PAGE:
Number one was Temple of the Sea, also known as Pinnacle. This was an amazing natural rock formation shaped like a pyramid of boulders that juts up from the seabed at around 22m and reaches almost all the way to the surface. We started descending to the base and then spiraling our way back up. Thankfully a good night's sleep and 3 litres of water last night seemed to have sorted my ears out and I had no issues descending today. Temple is definitely one of the most amazing places I have dived for the sheer number of fish. We saw a school of snappers so thick that you almost couldn't see divers on the other side. They were met by a school of barracuda that cut the yellow with a swathe of silver. It was nearly impossible to take a photograph without another diver in the shot somewhere as this was such a popular dive site. By the time we reached the top of the pinnacle I had to pay close attention to Mat's brightly coloured dive shorts to avoid getting lost in the crowds, especially with the stronger currents near the surface. When we surfaced I counted 9 dive boats, which meant there had to have been between 60-90 divers there!
The afternoon dive was to Sugar Wreck, a ship which sunk in 2000. The 65m vessel lies on its side with the cargo holds wide open. All the ropes and pulleys are still intact and only partially covered in seaweed and barnacles, so the shape of the boat was clearly visible. The current on the descent was quite strong so we had to hold tight to the descent line. Once we reached the ship itself we swam along the deck and ducked carefully under the mast and ropes to explore. Inside the cargo holds - vast open caves that we could enter easily so nothing like the claustrophobic tunnel of the Vietnamese Wreck yesterday - we saw lionfish, scorpionfish and even a bamboo shark lurking under a beam. It was a fascinating dive and I took lots of video clips on my GoPro, but again had an issue with the housing steaming up. We did our safety stop holding onto the descent line above the deck of the boat. The current was so strong that we were almost horizontal and felt like we were flying. Great fun!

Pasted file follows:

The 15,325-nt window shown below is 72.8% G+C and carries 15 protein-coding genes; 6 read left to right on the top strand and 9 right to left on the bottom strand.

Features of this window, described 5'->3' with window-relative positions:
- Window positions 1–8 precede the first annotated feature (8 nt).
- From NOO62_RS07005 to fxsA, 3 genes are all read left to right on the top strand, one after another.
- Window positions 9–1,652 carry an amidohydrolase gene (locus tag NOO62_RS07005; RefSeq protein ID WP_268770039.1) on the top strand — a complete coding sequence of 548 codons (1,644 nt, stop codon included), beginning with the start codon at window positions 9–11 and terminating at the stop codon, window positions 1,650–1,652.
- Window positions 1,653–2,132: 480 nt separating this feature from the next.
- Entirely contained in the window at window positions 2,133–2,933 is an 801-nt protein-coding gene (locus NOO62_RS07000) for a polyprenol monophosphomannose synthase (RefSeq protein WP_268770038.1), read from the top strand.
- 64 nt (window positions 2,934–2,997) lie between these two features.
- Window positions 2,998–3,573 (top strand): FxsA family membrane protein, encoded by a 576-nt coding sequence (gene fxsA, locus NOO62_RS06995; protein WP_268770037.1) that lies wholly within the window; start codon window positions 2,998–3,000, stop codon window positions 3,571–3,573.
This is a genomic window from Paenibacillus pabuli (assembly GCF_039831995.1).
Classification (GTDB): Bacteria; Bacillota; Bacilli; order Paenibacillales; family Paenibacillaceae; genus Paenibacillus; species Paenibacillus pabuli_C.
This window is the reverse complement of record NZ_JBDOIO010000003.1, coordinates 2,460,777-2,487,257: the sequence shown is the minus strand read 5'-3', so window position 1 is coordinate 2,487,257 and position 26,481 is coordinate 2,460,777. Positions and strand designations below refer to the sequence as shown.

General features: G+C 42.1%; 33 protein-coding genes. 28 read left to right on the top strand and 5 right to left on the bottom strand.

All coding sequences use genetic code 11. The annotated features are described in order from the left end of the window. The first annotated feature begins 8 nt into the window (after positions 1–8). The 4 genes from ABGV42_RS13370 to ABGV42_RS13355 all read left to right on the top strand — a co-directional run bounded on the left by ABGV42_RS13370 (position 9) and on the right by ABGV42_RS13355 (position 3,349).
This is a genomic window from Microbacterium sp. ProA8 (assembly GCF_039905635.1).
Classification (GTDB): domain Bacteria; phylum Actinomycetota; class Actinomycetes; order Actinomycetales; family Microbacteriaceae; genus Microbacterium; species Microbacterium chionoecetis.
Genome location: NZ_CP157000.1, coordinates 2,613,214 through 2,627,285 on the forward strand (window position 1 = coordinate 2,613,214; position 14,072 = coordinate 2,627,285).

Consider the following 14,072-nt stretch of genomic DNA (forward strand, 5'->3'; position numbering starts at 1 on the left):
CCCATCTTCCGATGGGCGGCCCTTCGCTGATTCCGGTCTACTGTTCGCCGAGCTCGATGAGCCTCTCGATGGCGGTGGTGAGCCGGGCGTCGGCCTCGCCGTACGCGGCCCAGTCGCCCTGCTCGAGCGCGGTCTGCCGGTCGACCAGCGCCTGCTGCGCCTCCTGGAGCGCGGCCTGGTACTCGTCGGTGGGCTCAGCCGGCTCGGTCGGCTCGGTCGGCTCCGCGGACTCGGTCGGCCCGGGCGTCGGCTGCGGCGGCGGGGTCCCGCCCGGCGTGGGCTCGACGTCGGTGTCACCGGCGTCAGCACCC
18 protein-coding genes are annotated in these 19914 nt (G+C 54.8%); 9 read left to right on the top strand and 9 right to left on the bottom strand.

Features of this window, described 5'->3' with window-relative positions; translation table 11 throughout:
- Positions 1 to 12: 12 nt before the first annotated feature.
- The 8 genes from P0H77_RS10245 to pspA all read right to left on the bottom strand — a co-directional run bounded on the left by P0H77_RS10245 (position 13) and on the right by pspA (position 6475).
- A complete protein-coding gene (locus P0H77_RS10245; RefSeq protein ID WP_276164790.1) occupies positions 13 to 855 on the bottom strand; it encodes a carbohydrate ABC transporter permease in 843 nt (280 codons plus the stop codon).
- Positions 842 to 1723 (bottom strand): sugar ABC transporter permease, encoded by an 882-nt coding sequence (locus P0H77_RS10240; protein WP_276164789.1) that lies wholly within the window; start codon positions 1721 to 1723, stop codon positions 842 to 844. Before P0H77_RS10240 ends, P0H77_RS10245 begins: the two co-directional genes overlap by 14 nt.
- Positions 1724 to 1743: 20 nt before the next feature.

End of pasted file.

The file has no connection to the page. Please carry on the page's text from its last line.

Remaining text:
In the evening Yolanda and I headed over to the far side of the island to Coral beach and met everyone for a beach barbecue. It was a great evening and a lovely way to relax at the end of three great days in the Perhentian islands. I didn't love the island as much as I loved Gili T, but meeting Yolanda and her friends made a huge difference and I thank them for making me so welcome each evening while letting me do my own thing in the day.

Yolanda and I headed back to the mainland the next morning and went our separate ways in Kuala Besut. I met Dina and Jen, from Vancouver and San Francisco, who were looking for someone to share a taxi to the airport so that worked out perfectly. The great thing about travelling is the people you meet, even for a short time, who influence your day, week or even your entire future travel plans. Jen was also thinking of diving in Borneo so we swapped details and have kept in touch since. On the way to the airport, we noticed a huge white buddha statue towering over the trees so the taxi driver took us on a quick detour to see the most fantastical monastery I've seen yet. The gates were topped with a brightly painted dragon with a snake-like body which ran the whole way around the enormous compound walls. Inside was a huge banyan tree covered in prayer ribbons and flags which looked beautiful. The buddha we had seen over the trees must have been at least 100' tall and bright white. The most surprising thing of all was a 12' model of a t-rex in one corner. We didn't get an explanation for that one. A surreal but fun detour on our journey.